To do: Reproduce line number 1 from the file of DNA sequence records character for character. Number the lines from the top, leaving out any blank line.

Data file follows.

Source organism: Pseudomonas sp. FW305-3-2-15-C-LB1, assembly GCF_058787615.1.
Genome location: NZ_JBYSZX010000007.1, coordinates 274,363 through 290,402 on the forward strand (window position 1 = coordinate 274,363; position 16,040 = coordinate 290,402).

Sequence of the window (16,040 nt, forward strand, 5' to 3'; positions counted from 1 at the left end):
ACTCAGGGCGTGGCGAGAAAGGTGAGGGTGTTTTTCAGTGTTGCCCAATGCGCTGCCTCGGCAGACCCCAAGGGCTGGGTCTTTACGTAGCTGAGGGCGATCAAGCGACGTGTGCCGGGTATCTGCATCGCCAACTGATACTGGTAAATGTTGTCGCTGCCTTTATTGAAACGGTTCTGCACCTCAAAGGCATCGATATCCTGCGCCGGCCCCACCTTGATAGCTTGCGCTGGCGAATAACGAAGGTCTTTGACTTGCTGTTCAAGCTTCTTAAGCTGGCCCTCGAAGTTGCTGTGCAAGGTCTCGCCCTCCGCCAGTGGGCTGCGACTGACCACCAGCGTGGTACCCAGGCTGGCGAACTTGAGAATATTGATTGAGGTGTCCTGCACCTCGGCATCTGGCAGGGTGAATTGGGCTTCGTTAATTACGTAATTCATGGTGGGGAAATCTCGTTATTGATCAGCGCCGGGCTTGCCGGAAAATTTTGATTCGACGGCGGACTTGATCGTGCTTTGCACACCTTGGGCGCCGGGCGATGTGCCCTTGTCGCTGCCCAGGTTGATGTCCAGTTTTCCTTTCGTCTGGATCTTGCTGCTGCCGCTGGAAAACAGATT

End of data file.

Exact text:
Source organism: Pseudomonas sp. FW305-3-2-15-C-LB1, assembly GCF_058787615.1.